Still, Misfire is mechanically similar to Triggerhappy, so read the post on Triggerhappy for more detailed thoughts on the figure. I love this mold and all characters that are derived from it. For G1 fans, purchase of Misfire is required.

Twin Twist

Twin Twist is yet another must purchase item for G1 fans this month. His brother Topspin was acquired back in June of 2017. In that post, I gushed on and on about how nice of a figure Topspin is. All that applies to Twin Twist. He is a virtually identical figure, but that’s how it was in G1.

The only mold differences I can detect between Topspin and Twin Twist is that the wings got replaced with tank treads, the 2 front nosecones are swapped for twin drills, and the front cockpit area went from more of a smooth sports car hood to that of a tough truck grill. The chest mold designs didn’t change, but they are swapped mirror images between the brothers.

Buying Twin Twist should be a no-brainer for those that got Topspin. And if you didn’t, do yourself a favor and go get both of these.

Windblade

Windblade sure has been getting a lot of love lately. How many Windblade figures is Hasbro gonna put out there? For a character that is a relative unknown, it’s impressive that she has had a figure made in most of the current TF lines. It all started with Generations Thrilling 30 Windblade. Then Robots in Disguise Windblade (of which there are two separate versions). Now we get a Titans Return Windblade, with a fully functioning Headmaster gimmick. So how does TR Windblade fare with the rest? Let’s take a look. The toy comes packaged in robot mode.

I like the look and appearance of TR Windblade in robot form. I think she looks better than Thrilling 30 Windblade, but not quite as good as RiD Windblade. Paint apps on the figure is good. TR Windblade gets twin long straight swords this time around, instead of the single curved blade with sheath. As a Headmaster she still has her iconic face design. All of this creates the image of a Japanese geisha girl who happens to be samurai, all represented by a giant fembot. And of course TR Windblade still has the iconic twin rotors on her wings. She would not be Windblade without them.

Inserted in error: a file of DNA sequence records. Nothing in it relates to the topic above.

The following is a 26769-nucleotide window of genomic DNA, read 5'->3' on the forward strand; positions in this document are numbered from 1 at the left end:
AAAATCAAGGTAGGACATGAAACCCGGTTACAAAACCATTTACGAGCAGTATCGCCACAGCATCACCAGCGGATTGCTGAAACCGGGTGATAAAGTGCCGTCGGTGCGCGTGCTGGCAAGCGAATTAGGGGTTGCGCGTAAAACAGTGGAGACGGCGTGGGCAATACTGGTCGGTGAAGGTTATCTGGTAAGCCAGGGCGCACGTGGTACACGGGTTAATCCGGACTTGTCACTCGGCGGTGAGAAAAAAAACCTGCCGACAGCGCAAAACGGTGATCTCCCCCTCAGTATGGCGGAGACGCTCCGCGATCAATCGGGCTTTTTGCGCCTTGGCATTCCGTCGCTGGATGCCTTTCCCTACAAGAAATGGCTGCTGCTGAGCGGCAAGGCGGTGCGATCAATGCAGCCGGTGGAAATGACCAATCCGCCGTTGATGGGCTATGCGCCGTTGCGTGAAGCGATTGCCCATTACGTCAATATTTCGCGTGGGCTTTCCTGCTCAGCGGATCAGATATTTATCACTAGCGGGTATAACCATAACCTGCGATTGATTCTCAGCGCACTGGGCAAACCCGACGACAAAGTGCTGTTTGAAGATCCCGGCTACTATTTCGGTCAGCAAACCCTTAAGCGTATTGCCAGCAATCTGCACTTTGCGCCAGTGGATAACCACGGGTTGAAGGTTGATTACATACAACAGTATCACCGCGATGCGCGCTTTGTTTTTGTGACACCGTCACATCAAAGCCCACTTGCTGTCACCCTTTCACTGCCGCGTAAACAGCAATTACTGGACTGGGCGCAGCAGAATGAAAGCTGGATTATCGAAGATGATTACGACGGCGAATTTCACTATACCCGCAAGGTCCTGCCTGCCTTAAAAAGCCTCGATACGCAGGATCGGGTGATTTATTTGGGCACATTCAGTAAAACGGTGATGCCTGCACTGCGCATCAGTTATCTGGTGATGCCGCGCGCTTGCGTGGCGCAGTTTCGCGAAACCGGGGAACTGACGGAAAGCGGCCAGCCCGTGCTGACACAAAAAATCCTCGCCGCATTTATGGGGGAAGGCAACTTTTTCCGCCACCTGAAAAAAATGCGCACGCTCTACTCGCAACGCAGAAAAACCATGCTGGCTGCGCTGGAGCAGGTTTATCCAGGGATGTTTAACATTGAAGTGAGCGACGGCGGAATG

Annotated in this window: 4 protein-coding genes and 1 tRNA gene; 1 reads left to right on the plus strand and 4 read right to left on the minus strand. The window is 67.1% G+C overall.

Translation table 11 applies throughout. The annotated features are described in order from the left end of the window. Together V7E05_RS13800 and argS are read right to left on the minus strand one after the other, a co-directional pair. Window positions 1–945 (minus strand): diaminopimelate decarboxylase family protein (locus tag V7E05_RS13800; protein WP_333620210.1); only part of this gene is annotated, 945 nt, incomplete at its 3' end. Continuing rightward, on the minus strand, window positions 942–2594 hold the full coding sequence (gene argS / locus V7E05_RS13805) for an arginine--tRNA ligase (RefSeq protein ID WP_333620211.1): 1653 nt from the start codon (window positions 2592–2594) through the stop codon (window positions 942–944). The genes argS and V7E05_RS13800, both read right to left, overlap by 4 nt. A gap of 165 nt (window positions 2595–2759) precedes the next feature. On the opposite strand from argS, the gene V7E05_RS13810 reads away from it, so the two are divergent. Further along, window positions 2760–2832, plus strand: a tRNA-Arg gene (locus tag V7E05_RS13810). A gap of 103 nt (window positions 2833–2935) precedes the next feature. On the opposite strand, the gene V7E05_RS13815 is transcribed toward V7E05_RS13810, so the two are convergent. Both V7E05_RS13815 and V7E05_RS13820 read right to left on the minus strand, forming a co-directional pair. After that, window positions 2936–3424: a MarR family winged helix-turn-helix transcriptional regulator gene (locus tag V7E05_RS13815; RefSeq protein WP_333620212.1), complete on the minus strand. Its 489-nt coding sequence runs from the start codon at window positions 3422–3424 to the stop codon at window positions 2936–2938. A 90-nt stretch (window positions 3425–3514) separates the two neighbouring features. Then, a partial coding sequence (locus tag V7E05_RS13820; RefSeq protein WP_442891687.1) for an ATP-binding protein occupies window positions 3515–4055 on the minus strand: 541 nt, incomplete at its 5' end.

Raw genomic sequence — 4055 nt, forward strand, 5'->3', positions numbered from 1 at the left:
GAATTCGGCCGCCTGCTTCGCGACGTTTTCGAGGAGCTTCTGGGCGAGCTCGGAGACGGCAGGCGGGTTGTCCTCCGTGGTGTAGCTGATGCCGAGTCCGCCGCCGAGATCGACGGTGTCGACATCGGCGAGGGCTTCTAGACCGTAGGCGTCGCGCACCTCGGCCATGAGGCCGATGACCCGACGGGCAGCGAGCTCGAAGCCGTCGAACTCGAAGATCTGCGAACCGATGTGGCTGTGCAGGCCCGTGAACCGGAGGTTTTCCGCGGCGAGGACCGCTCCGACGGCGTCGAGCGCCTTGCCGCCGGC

Poseability of TR Windblade is not too shabby. She’s capable of some dynamic poses.

Transformation to jet mode is laughably simple. She uses all the standard jet transformation mechanics. Nose cone folds back, arms the sides, and fold the legs. The only thing that’s kind of original is you have to pull out the waist, but there’s nothing groundbreaking here as far as transformation goes. Head transformation is standard Headmaster fare.

The jet mode does look nice though. The Titan Master sits nicely in the cockpit. The jet looks nice and sleek with no obvious bulk. The colors are unmistakably Windblade. The twin wing rotors are clearly visible. Everything tabs together nicely to form a cohesive whole, with nothing dangling or flopping around.

I definitely like TR Windblade better than Thrilling 30 Windblade. That figure was too much of a floppy mess, so anything more solid is automatically better in my book. I’m not sure how I would rate TR Windblade when compared with RiD Windblade. I like both figures, and each has its pros and cons. RiD Windblade has a better robot mode and a slightly more involved transformation (though not by much), but TR Windblade has better paint apps, better jet mode, and sturdier construction. I would recommend TR Windblade for fans of the character, but don’t expect any originality here.

Repugnus

I can’t close this post until I mention Repugnus. He’s a Titan Master. To this day, I still haven’t opened him. I got him along with all the other TR figs this month, in a single trip at Target. I only got him because I wanted to push the order over $50. Target was doing this deal for 10% off if the Transformer purchase is over $50. And with my Target Red Card, that adds another 5% off. All the prices listed at the top is MSRP. I think with all the discounts, total for this set of 4 TR figs came to around 40 bucks. Not bad.

But yeah, I chose Repugnus because he’s an actual G1 character. Repugnus is another Monsterbot, in the same group as Twinferno. I would later acquire a deluxe class Repugnus. This Titan Master Repugnus will probably stay unopened til Primus knows when.

Here are some group photos of the figs for this month.

Final Grades for the month:

Strong recommendation

  • TLK Hot Rod
  • TLK Megatron
  • TLK Nitro
  • TR Misfire
  • TR Twin Twist

Weak recommendation

  • TLK Scorn
  • TR Windblade

No opinion

  • TR Repugnus

More to come in later months. Transform and Roll Out.